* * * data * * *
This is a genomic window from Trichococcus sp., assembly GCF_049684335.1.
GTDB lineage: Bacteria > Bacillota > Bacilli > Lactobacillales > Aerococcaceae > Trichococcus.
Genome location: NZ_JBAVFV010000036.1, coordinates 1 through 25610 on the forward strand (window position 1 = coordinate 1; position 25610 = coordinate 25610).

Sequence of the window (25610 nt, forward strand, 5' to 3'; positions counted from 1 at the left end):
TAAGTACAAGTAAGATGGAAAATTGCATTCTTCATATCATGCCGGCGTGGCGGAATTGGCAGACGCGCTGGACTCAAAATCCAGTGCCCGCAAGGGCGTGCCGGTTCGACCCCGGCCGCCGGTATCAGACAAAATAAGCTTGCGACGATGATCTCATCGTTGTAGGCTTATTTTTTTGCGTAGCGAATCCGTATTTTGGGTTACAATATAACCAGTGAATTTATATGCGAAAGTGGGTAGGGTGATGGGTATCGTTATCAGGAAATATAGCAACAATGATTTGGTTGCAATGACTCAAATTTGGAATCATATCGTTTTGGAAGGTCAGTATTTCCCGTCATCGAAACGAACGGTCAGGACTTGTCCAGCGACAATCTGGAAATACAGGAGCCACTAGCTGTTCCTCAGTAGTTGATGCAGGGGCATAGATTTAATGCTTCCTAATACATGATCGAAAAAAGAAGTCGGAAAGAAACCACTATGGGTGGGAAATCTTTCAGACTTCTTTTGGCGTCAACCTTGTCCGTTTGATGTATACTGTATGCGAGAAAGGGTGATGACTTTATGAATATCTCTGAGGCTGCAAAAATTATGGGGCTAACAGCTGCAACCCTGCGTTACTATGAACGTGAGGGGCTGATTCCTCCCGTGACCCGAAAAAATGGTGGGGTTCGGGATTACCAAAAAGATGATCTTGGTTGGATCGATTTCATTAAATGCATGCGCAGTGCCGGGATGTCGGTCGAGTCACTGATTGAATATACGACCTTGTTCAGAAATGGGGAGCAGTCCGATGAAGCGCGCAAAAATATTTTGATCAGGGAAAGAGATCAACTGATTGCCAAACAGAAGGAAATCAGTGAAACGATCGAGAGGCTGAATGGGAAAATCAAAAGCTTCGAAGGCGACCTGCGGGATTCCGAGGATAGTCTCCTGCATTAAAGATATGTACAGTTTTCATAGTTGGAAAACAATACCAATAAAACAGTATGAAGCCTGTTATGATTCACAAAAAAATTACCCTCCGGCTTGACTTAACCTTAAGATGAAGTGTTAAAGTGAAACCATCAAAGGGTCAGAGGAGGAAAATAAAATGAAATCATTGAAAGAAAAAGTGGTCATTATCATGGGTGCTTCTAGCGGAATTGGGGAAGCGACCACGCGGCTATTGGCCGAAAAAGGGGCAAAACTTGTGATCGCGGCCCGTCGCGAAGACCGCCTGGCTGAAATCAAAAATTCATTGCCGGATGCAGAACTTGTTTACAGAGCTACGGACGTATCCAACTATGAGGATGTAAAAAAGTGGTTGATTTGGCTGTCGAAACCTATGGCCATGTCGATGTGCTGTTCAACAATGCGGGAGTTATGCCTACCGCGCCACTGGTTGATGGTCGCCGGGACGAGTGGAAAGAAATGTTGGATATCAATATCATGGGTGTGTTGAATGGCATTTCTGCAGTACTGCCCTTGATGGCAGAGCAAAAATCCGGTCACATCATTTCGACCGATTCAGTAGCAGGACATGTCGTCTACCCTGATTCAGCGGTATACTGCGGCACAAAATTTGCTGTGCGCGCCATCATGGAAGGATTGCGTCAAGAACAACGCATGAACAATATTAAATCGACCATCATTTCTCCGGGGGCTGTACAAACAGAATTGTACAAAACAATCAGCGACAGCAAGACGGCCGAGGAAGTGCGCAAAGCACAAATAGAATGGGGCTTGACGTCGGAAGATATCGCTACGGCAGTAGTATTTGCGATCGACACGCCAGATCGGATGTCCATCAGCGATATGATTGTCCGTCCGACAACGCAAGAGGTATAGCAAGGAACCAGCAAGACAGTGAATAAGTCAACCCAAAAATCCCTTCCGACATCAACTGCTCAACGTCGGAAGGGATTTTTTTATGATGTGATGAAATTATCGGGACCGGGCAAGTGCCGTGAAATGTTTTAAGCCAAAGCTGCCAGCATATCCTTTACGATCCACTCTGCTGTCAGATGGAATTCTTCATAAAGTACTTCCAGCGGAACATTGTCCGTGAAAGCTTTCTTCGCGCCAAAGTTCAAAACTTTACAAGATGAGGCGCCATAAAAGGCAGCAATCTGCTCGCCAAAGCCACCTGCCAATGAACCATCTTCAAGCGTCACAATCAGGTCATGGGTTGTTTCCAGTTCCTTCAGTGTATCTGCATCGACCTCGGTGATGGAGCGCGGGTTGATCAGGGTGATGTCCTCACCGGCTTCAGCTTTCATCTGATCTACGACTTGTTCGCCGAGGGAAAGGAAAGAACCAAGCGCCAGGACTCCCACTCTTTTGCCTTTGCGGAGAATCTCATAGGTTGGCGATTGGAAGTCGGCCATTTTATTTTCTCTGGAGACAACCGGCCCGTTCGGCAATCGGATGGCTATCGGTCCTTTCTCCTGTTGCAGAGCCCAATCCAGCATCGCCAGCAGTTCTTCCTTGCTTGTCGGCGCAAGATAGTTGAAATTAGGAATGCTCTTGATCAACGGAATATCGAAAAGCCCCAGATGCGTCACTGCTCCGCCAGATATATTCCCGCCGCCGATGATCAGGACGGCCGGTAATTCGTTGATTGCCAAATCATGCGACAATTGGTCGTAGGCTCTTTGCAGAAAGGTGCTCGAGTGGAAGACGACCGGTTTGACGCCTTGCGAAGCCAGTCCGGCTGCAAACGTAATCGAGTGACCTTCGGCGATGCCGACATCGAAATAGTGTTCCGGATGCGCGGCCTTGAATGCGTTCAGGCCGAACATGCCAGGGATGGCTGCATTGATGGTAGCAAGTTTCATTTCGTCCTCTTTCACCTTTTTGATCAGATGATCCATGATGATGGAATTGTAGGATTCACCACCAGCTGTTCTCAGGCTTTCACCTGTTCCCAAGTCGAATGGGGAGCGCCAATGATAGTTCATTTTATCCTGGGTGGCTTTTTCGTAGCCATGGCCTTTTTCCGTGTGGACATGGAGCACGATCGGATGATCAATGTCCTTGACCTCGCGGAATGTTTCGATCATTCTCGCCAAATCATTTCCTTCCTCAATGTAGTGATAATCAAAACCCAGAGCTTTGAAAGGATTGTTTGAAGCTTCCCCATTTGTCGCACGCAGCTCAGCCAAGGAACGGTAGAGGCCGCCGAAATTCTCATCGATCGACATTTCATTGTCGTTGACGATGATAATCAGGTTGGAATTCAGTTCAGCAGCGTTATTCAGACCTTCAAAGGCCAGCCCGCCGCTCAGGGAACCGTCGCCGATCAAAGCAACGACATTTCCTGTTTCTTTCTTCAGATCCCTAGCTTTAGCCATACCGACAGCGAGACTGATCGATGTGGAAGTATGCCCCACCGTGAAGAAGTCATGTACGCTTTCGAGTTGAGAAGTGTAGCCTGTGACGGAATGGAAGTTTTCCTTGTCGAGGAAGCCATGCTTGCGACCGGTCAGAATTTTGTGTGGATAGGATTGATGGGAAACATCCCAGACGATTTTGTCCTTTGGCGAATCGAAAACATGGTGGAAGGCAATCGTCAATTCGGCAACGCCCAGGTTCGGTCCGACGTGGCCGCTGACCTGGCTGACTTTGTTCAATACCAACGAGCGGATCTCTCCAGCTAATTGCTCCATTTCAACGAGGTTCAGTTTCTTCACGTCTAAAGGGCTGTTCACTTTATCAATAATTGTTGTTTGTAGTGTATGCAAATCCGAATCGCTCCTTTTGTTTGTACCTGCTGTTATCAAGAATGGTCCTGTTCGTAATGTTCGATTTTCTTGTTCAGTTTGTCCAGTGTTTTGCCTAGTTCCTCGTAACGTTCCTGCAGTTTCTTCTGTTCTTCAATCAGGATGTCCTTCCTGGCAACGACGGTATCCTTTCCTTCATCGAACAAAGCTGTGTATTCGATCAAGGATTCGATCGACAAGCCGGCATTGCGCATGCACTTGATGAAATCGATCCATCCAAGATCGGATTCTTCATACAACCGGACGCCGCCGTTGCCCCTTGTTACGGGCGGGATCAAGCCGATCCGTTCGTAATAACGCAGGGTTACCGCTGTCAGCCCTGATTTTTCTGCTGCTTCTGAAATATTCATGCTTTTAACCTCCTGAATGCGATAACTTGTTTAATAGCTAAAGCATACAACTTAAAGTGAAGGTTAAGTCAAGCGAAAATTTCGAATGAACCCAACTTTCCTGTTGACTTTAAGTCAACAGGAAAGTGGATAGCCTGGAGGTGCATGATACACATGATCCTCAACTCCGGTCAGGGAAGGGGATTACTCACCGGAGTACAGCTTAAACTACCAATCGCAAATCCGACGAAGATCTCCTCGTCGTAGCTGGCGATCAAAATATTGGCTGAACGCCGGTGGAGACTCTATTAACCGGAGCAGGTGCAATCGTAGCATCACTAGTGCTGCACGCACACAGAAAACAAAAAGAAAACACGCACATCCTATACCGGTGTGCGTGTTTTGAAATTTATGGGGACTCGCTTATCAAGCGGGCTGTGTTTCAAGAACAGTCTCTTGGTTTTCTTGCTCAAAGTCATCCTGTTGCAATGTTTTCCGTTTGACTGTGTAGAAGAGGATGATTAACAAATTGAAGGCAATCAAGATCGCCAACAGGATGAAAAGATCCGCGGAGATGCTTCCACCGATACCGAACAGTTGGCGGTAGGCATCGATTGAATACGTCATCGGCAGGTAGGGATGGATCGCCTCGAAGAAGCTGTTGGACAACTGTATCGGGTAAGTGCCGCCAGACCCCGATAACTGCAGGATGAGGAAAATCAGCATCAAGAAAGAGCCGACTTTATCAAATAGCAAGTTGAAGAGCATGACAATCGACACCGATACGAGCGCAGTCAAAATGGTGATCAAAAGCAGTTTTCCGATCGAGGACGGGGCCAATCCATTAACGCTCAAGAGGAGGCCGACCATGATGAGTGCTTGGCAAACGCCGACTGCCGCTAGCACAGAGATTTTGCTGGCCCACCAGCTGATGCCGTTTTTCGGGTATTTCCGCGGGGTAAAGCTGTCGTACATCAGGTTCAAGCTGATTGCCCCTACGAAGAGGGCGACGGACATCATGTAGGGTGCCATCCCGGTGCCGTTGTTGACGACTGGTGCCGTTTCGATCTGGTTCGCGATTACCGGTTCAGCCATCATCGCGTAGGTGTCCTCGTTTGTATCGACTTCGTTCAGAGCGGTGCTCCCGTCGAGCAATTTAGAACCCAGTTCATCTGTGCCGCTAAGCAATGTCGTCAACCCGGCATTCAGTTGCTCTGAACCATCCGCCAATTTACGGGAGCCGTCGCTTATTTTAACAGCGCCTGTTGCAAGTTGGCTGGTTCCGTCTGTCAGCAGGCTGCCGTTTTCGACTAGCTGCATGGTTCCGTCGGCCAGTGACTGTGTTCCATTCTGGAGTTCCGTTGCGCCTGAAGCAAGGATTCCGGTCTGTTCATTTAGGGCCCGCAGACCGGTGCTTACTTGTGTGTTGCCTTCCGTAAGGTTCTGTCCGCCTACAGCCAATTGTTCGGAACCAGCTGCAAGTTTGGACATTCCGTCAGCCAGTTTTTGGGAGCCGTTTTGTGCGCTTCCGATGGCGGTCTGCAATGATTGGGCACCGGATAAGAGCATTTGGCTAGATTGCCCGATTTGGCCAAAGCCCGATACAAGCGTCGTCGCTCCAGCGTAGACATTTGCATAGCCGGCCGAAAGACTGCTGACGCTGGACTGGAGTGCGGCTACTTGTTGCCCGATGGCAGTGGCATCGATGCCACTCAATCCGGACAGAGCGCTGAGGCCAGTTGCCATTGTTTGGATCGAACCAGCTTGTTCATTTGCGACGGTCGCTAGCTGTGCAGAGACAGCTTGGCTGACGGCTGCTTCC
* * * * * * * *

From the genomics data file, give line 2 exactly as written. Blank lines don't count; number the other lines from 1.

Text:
GTDB lineage: Bacteria > Bacillota > Bacilli > Lactobacillales > Aerococcaceae > Trichococcus.